Luckily, many states, including California, have stepped up to the plate for you. They have introduced bills that give back to you the right to control how your private information is used by the companies that control the Internet pipeline into your home. In California, lawmakers in Sacramento are considering a bill that would reinstate those privacy rules, requiring Internet providers to get your permission before they can profit off of your personal information.
California has always led the country on many fronts: the environment, civil liberties, to name a few. It’s time for us to lead now. California’s top media organizations have gotten behind this legislation, AB 375, introduced by Assemblyman Ed Chau, a Democrat from Monterey Park.
If you care about your online privacy, you should, too. Here’s what the editorial boards of the state’s leading newspapers have to say:
AT&T, Comcast and other Internet service providers can continue to track every search you make and website you visit and sell that information to the highest bidder, under legislation recently signed by President Donald Trump.
That legislation, which reversed an Obama regulation, ought to alarm any American who ventures online, no matter their political persuasion. Now comes Assemblyman Ed Chau, a Democrat from Monterey Park, carrying a bill that for Californians would reverse the legislation and provide some privacy at a time when seemingly nothing is private.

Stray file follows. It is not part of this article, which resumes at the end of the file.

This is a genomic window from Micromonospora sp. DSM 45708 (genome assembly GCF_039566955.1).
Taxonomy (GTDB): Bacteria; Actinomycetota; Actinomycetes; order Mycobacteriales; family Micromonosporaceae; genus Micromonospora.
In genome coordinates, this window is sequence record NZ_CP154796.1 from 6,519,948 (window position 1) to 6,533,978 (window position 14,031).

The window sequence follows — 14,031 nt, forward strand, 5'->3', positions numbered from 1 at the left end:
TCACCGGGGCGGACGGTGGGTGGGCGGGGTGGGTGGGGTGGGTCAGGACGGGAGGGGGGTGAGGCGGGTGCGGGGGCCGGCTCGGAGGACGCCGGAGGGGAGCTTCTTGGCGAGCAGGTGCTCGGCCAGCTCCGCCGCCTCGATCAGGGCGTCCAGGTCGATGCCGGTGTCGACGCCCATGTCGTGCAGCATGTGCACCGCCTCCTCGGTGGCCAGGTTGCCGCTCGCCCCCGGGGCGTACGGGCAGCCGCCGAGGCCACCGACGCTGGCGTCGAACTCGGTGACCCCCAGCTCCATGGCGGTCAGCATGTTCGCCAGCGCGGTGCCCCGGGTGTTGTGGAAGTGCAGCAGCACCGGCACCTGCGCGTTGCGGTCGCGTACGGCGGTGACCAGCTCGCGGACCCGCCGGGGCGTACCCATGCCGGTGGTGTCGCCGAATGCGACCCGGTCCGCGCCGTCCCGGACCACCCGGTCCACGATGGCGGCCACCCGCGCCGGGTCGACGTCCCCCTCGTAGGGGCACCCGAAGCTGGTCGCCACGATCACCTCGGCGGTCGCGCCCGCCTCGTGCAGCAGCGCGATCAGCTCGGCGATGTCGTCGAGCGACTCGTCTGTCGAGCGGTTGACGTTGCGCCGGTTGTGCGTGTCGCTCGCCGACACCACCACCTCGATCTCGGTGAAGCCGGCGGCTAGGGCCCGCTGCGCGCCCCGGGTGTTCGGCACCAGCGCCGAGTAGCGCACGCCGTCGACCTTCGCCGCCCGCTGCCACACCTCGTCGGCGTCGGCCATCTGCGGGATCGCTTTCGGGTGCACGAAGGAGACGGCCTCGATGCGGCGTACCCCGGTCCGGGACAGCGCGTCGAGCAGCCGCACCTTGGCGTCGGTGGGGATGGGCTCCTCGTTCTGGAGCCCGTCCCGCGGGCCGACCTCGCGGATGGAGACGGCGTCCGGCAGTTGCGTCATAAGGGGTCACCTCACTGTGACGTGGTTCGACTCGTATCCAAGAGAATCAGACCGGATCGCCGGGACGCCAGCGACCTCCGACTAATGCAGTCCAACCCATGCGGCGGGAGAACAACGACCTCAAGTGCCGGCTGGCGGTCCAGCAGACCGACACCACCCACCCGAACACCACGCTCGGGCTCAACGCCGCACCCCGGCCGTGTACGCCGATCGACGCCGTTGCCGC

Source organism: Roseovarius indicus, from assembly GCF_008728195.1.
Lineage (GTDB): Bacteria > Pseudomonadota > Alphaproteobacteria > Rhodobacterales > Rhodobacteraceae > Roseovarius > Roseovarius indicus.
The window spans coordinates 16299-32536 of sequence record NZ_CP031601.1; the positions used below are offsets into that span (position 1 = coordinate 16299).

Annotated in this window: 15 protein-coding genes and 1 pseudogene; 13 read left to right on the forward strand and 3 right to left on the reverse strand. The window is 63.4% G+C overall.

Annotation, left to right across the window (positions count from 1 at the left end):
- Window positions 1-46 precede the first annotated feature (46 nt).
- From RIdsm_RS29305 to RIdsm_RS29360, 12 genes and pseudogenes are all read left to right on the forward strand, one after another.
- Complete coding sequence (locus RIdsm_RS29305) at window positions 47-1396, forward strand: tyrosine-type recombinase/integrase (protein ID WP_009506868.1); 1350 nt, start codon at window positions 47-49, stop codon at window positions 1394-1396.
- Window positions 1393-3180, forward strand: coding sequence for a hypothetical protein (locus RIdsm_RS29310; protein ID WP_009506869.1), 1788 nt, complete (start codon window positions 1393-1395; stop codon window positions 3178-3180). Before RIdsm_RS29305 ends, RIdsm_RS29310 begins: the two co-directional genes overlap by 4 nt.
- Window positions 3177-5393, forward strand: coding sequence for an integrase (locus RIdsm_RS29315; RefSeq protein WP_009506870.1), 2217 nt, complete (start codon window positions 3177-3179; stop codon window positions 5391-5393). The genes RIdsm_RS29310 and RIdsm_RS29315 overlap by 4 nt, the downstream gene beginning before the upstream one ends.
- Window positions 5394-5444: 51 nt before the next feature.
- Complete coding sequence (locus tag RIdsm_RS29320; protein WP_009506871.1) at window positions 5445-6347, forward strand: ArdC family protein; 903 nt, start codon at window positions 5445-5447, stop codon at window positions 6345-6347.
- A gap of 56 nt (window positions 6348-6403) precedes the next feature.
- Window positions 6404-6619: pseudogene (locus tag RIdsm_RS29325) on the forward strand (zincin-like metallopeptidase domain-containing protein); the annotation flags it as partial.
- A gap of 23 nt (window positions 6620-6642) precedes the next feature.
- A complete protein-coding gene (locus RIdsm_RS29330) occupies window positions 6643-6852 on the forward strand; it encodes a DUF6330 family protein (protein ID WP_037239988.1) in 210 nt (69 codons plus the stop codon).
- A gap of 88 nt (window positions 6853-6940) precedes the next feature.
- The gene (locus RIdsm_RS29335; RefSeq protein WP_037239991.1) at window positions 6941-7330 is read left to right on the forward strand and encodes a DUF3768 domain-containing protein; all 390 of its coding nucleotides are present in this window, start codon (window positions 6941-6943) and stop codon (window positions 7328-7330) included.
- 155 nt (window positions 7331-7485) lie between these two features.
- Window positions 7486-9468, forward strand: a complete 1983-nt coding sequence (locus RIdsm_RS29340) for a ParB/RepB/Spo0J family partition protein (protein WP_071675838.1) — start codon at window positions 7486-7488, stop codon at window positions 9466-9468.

Assembly Bill 375 would require Internet service providers to have customers “opt in” before they are allowed to sell information on their online searches and visits. Here’s hoping state lawmakers realize the value of having such a law and reject the telecom companies’ claim that it is “unfair” to not let them capitalize on the sort of information that Facebook and Google accumulate about their users.
The difference, of course, is that people pay heavily for Internet service because in the modern era, it is akin to a must-have utility. Facebook and Google are free. It is absurd that consumers paying companies for a service should be expected to accept that the price paid includes a gross loss of privacy.
California is uniquely able to take a strong stand in favor of consumer privacy. If the digital age has a technological and corporate center, it is here. We’re also large enough to make a difference nationally.